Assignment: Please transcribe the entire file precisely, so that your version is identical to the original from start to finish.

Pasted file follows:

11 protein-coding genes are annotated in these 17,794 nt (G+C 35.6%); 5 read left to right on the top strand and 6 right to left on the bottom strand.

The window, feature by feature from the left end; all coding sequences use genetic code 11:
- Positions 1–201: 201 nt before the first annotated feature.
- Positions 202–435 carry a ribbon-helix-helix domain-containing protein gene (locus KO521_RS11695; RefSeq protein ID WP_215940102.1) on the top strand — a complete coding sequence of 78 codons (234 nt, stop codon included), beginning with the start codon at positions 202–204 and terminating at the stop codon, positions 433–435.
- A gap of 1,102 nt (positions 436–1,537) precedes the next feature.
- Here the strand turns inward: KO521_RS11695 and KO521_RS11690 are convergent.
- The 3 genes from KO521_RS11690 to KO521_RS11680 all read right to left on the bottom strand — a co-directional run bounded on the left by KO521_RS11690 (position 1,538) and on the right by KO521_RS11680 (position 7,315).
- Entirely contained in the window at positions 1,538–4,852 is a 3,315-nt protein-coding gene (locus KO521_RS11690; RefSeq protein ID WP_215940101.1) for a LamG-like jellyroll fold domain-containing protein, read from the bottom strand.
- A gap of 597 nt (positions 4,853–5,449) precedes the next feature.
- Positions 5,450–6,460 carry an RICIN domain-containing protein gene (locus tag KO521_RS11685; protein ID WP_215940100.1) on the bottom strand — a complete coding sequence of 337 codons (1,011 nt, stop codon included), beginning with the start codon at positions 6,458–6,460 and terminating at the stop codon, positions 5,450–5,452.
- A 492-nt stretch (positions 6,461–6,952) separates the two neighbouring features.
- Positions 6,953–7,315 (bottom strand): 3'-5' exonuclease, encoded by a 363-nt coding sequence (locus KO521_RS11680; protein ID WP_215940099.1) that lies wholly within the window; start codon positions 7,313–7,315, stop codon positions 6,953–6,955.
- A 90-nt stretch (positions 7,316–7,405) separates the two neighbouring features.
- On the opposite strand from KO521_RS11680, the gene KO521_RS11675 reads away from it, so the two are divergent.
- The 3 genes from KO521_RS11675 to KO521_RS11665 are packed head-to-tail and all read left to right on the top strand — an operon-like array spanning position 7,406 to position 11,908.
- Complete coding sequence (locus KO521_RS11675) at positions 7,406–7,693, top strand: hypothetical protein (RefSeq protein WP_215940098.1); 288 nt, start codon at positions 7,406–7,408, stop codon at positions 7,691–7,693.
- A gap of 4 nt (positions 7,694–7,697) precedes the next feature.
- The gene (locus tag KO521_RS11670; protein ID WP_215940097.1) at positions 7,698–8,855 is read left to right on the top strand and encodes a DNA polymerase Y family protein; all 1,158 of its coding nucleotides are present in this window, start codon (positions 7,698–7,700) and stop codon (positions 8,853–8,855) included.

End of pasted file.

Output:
11 protein-coding genes are annotated in these 17,794 nt (G+C 35.6%); 5 read left to right on the top strand and 6 right to left on the bottom strand.

The window, feature by feature from the left end; all coding sequences use genetic code 11:
- Positions 1–201: 201 nt before the first annotated feature.
- Positions 202–435 carry a ribbon-helix-helix domain-containing protein gene (locus KO521_RS11695; RefSeq protein ID WP_215940102.1) on the top strand — a complete coding sequence of 78 codons (234 nt, stop codon included), beginning with the start codon at positions 202–204 and terminating at the stop codon, positions 433–435.
- A gap of 1,102 nt (positions 436–1,537) precedes the next feature.
- Here the strand turns inward: KO521_RS11695 and KO521_RS11690 are convergent.
- The 3 genes from KO521_RS11690 to KO521_RS11680 all read right to left on the bottom strand — a co-directional run bounded on the left by KO521_RS11690 (position 1,538) and on the right by KO521_RS11680 (position 7,315).
- Entirely contained in the window at positions 1,538–4,852 is a 3,315-nt protein-coding gene (locus KO521_RS11690; RefSeq protein ID WP_215940101.1) for a LamG-like jellyroll fold domain-containing protein, read from the bottom strand.
- A gap of 597 nt (positions 4,853–5,449) precedes the next feature.
- Positions 5,450–6,460 carry an RICIN domain-containing protein gene (locus tag KO521_RS11685; protein ID WP_215940100.1) on the bottom strand — a complete coding sequence of 337 codons (1,011 nt, stop codon included), beginning with the start codon at positions 6,458–6,460 and terminating at the stop codon, positions 5,450–5,452.
- A 492-nt stretch (positions 6,461–6,952) separates the two neighbouring features.
- Positions 6,953–7,315 (bottom strand): 3'-5' exonuclease, encoded by a 363-nt coding sequence (locus KO521_RS11680; protein ID WP_215940099.1) that lies wholly within the window; start codon positions 7,313–7,315, stop codon positions 6,953–6,955.
- A 90-nt stretch (positions 7,316–7,405) separates the two neighbouring features.
- On the opposite strand from KO521_RS11680, the gene KO521_RS11675 reads away from it, so the two are divergent.
- The 3 genes from KO521_RS11675 to KO521_RS11665 are packed head-to-tail and all read left to right on the top strand — an operon-like array spanning position 7,406 to position 11,908.
- Complete coding sequence (locus KO521_RS11675) at positions 7,406–7,693, top strand: hypothetical protein (RefSeq protein WP_215940098.1); 288 nt, start codon at positions 7,406–7,408, stop codon at positions 7,691–7,693.
- A gap of 4 nt (positions 7,694–7,697) precedes the next feature.
- The gene (locus tag KO521_RS11670; protein ID WP_215940097.1) at positions 7,698–8,855 is read left to right on the top strand and encodes a DNA polymerase Y family protein; all 1,158 of its coding nucleotides are present in this window, start codon (positions 7,698–7,700) and stop codon (positions 8,853–8,855) included.